MobileUtilizing Pocket IE Functionality in Mobile Application

Utilizing Pocket IE Functionality in Mobile Application

Most PDAs come with prewired Internet Explorer. Its versions may be different, or a vendor may decide that its device doesn’t need it al all. But, when it does exist, it’s just natural to use its capabilities, isn’t it? In this article, we will discuss how to do it on different types of PDA and WinCE flavors.

Using HtlmControl

Even on very old devices with OS Palm Size PC 2.11, you have htmlview.dll (and respectively, htmlview.lib). This stuff is continuing to appear on all Pocket PC devices, such as PPC 2000, PPC 2002, and so forth. Well, not all devices with 1/4 VGA screens are from the “Pocket PC” family, but we will discuss them later in this article. Coming back to HtmlControl, below are the steps you need to complete to obtain browser functionality:

  • Include htmlctrl.h to your project
  • Initialize the HTML control by calling the InitHTMLControl function
  • Create a window for the HTML control by calling the CreateWindow function with DISPLAYNAME as a window class name parameter
  • Handle WM_NOTIFY messages for NM_HOTSPOT and NM_INLINE_IMAGE codes
  • Link your application with htmlview.lib

As you may guess, there is nothing too complicated here. The stuff that is not mentioned above is downloading data from Web sites according to links and displaying images on the screen. And besides, don’t expect any support for JScript, frames, and analogous features. HTML Control provides just basic browser functionality. All the rest is up to you.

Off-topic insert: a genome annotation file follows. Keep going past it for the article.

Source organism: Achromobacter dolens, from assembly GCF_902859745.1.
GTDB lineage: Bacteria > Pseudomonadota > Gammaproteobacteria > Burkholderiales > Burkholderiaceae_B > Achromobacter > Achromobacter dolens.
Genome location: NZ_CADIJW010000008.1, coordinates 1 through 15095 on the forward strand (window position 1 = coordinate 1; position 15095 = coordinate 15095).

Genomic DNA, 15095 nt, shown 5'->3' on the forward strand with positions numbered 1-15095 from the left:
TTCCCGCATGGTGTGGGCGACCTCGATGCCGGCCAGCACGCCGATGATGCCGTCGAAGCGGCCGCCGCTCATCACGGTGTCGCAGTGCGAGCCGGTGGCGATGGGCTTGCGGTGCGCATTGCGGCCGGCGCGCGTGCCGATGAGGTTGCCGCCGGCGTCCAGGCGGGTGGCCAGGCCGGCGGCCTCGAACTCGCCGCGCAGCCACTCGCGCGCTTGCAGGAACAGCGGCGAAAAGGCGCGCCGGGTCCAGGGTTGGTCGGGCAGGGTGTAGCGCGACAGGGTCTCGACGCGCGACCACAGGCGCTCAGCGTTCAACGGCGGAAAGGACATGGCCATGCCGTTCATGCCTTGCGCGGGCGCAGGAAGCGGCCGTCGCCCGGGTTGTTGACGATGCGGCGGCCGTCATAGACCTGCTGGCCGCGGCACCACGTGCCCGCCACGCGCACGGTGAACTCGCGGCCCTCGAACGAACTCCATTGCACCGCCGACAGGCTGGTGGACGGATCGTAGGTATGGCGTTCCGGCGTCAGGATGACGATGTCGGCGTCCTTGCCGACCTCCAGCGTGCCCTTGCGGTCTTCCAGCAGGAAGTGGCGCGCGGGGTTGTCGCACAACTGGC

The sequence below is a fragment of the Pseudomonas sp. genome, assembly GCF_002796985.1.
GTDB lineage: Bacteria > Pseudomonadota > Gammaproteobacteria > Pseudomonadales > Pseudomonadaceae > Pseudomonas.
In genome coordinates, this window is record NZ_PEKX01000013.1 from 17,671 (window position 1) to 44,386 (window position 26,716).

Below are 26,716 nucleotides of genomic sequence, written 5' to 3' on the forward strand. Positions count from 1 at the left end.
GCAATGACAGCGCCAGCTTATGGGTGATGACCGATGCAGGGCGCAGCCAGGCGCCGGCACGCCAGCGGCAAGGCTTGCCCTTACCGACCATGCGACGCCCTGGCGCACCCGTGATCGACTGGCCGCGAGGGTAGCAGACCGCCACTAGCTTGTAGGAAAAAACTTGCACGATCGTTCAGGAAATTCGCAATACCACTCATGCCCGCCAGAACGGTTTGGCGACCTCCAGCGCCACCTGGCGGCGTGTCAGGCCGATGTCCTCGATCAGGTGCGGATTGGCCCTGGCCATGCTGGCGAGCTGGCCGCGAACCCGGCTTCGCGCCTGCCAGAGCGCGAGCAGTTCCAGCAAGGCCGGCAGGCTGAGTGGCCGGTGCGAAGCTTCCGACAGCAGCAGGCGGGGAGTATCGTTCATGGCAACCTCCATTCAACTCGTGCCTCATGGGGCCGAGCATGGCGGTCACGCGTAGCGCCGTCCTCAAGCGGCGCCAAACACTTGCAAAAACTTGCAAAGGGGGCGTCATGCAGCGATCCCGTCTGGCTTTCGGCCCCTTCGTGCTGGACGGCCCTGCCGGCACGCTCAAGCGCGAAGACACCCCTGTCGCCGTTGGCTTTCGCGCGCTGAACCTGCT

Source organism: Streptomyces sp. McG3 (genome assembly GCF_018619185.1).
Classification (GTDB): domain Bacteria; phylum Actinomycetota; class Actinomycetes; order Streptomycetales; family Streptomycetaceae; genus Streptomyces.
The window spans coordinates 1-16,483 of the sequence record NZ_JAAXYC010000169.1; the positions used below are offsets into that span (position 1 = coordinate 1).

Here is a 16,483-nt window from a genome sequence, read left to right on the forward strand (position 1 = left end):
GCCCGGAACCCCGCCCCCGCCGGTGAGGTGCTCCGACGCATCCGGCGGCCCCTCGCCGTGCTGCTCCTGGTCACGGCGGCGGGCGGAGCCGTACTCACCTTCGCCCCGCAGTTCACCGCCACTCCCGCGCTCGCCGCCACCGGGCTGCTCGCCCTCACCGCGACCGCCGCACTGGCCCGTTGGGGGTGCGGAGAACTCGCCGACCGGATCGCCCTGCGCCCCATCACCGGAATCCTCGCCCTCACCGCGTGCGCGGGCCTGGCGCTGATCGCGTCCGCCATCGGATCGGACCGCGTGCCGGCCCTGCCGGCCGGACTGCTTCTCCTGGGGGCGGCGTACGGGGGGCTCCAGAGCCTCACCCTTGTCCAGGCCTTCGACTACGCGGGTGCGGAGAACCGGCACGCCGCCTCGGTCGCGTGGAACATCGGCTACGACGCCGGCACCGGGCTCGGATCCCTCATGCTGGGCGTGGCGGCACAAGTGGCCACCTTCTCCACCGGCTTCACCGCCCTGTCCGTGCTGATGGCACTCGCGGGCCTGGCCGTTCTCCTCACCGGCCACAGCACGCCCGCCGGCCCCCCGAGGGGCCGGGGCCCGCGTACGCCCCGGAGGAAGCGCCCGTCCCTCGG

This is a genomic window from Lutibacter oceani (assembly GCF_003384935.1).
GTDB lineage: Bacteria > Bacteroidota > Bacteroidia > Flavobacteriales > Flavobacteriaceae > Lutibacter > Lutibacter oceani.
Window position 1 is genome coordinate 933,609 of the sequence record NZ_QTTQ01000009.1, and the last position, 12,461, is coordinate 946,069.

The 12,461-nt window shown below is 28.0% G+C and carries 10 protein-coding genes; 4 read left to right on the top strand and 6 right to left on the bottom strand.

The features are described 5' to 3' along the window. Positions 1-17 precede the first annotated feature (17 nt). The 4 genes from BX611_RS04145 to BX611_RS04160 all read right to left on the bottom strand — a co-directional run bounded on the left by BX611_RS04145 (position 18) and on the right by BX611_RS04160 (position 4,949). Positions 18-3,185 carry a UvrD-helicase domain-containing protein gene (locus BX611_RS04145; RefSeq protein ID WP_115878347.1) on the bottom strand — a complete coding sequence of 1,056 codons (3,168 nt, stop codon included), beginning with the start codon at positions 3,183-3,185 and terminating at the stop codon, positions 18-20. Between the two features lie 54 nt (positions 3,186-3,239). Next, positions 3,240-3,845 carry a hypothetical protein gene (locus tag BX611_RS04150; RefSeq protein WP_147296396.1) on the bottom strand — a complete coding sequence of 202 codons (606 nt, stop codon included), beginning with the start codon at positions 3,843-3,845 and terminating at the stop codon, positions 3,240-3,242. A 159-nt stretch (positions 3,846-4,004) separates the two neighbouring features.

But, that’s enough theory. Let’s take a look at a simple code sample to illustrate HTML Control usage. Below are parts of a sample project. For simplicity, the HTML Control object is inherited from CStatic class.

// Initialize HTML Control
BOOL CHtmlCtrlApp::InitInstance()
     CHtmlCtrlDlg dlg;
     m_pMainWnd    = &dlg;
     int nResponse = dlg.DoModal();
     return FALSE;

// Create Html Control Window and make some initialization
void CHtmlView::CreateHtmlWindow(CRect& rect)
     CString sInfo;

     m_hwndHtml = ::CreateWindow (DISPLAYCLASS,//DISPLAYCLASS,

     ::SetFocus (m_hwndHtml);
// Handle notification messages
LRESULT CHtmlView::WindowProc(UINT message, WPARAM wParam,
                              LPARAM lParam)
   case WM_NOTIFY:
      NM_HTMLVIEW * pnmHTML = (NM_HTMLVIEW *) lParam;
      LPNMHDR pnmh = (LPNMHDR) &(pnmHTML->hdr);


      case NM_HOTSPOT:
      case NM_INLINE_IMAGE:

   return CStatic::WindowProc(message, wParam, lParam);

// Download html page from selected target site
void CHtmlView::OnLink(const CString &strHref)
   TCHAR *szHtml = NULL;
   // Here you actually put the code to download HTML page into
   // szHtml
   // And finally command HTML Control to show it
   ::SendMessage(m_hwndHtml, WM_SETTEXT, 0, (LPARAM)(LPCTSTR)NULL);
   ::SendMessage(m_hwndHtml, DTM_ADDTEXTW, FALSE,
   ::SendMessage(m_hwndHtml, DTM_ENDOFSOURCE, 0, 0);

// Loading images
void CHtmlView::OnInlineImage(const CString &strHref, DWORD dwCookie)
   // Here handle image loading